The African Union (AU) is said to be planning to discuss what they call the crisis in the DR Congo. A conflict-prone country, the latest crisis was triggered by the disputed electoral victory of Felix Tshisekedi.
Please note that at the head of AU’s discussion table, there will be an African president whose last electoral victory was by 99 per cent.
In May 2018 or thereabouts, this is what I wrote about the presidential elections in the DR Congo:
‘On Sunday, December 23, 2018, the people of the Democratic Republic of Congo are expected to elect a new president. Please note that I have deliberately used the word ‘expected’ instead of ‘will’ or ‘shall’. With the DR Congo, we treat these things with lots of reserve.
The new president may after all not be new; and the elections, like it has happened on two occasions before, may not take place (on the said date). You know, when it comes to DR Congo, (even) the gods don’t seem to be good enough to act with consistency and constancy. But in spite of the failings of the gods, my gut feeling is that the elections will take place.’
It is our considered opinion that the accusation that President Joseph Kabila made a blind pass to Felix Tshisekedi is wrongly premised. And even if Kabila did make that blind pass, we strongly believe the candidature of Felix Tshisekedi had its own national appeal capable of a victory.
There were three main candidates (or actually personalities) in this election. And these three represented constituencies that bordered on captive clientele. These were Felix Tshisekedi, Martin Madidi Fayulu and Ramazani Shadary.
Of the three main candidates, Tshisekedi was more pro-Congo than the two. He was the only one with no (or very limited) rear base outside the country; actually his rear base was the Congolese.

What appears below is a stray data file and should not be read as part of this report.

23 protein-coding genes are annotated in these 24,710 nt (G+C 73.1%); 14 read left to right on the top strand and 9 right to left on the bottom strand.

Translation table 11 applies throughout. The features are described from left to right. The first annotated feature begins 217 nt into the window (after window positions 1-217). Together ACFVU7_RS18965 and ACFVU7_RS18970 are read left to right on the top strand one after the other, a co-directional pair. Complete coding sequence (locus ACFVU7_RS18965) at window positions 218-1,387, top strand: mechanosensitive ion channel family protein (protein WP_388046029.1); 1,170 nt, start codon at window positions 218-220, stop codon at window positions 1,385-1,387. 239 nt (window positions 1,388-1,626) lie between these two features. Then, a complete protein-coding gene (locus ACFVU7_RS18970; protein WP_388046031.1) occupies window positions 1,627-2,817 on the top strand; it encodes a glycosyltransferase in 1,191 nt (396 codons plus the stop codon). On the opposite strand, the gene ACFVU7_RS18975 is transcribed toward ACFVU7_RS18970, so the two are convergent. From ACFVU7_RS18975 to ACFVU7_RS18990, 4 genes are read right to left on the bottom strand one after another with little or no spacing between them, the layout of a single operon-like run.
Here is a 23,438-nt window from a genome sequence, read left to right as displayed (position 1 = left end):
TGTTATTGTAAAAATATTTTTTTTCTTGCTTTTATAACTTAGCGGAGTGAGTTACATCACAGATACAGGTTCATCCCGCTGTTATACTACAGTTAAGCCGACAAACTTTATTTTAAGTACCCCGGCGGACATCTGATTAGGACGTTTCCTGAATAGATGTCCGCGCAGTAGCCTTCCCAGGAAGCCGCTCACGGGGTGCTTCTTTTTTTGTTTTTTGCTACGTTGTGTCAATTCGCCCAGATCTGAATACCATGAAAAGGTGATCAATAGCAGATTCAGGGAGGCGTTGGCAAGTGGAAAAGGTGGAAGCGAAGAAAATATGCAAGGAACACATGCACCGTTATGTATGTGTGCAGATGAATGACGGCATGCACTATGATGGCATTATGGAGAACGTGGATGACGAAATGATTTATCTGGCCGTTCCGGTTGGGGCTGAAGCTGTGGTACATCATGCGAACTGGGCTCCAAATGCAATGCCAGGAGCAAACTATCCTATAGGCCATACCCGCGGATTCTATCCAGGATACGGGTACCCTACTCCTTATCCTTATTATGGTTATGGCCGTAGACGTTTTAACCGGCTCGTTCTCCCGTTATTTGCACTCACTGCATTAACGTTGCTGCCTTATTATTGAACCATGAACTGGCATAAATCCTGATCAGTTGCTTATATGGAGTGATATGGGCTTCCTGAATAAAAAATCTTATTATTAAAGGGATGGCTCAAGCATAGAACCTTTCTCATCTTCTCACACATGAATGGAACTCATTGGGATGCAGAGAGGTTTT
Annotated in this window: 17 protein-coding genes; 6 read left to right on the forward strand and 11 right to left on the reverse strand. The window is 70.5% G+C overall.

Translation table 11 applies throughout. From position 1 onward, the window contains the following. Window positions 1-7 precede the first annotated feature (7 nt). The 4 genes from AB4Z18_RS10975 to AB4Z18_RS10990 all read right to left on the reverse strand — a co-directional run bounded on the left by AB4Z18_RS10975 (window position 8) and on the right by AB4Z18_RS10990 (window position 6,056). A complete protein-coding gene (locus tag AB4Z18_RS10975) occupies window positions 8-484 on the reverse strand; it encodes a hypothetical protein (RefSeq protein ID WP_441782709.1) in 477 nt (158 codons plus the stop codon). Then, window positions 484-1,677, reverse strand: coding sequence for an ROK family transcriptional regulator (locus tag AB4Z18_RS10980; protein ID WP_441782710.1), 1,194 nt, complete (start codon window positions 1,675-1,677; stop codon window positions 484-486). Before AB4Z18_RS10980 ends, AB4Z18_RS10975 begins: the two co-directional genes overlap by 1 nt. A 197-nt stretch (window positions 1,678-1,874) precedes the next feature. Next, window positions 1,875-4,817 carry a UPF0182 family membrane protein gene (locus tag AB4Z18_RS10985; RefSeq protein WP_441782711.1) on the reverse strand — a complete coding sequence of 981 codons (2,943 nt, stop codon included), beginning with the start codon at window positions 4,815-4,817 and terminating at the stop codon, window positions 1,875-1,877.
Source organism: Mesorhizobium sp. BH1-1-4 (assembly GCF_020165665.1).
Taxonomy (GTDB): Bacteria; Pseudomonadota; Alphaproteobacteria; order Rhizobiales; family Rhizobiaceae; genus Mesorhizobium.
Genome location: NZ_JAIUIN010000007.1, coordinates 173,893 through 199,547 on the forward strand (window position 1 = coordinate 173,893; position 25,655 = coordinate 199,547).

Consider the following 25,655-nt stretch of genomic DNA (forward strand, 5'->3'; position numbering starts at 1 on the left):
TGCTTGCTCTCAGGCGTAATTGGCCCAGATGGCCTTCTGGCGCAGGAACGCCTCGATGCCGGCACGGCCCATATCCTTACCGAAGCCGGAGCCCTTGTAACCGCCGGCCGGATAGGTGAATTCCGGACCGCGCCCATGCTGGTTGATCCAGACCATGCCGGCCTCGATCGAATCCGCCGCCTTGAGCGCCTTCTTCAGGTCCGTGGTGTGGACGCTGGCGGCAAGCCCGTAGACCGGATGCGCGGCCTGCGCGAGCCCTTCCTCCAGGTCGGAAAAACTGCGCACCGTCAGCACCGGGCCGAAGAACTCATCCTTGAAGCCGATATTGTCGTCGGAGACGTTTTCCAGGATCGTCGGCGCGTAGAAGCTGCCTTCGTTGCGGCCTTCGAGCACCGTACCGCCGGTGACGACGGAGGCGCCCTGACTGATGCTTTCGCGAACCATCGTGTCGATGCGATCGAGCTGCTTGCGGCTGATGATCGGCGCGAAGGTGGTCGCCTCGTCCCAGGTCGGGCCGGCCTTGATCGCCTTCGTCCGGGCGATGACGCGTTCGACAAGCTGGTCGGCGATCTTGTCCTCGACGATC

Fayulu represented the interests of Jean Pierre Bemba Gambo (former vice president), Moise Katumbi Chapwe (former governor for Katanga Province) and the international community.
Aramazani Shadari was President Kabila’s handpicked candidate and represented the ‘no change’ position and the State. Tshisekedi (political activist and son of veteran politician Etienne Tshisekedi wa Mulumba) represented the Congolese civil non-violent political activism.
The truth is that the disqualification of the candidatures of Moise Katumbi and that of Jean Pierre Bemba left the race wide open and possible game to Tshisekedi. In spite of the joint opposition candidature in Fayulu, let us just say Tshisekedi was strong enough for President Kabila to seek refuge in his candidature.
What is the AU going to do when the complainant has not fully exhausted the appeal process in the country? And what does the AU want to do before the regional grouping SADC has not even exhausted their diplomatic engagement with Congolese actors?
We have been told that the SADC engagement will be mainstreamed as part of the AU discussion process. But even a junior diplomat would advise the AU to leave SADC do the job. The debacle of the AU threat to Burundi is still fresh in Addis Ababa, Ethiopia.
Does the AU realise it is setting a precedence that would render them under some kind of compulsion to intervene in the electoral process of many African countries? Does the AU possess the credibility and moral wherewithal to manage or guide or discuss electoral process on the continent?
Since the AU has denied ‘us’ coups d’ etat, election rigging is now our new coups. Can you imagine the said AU intervening in Kampala in 2021 or in Kigali in whatever year the next election will take place?
Mr Bisiika is the executive editor of East African Flagpost.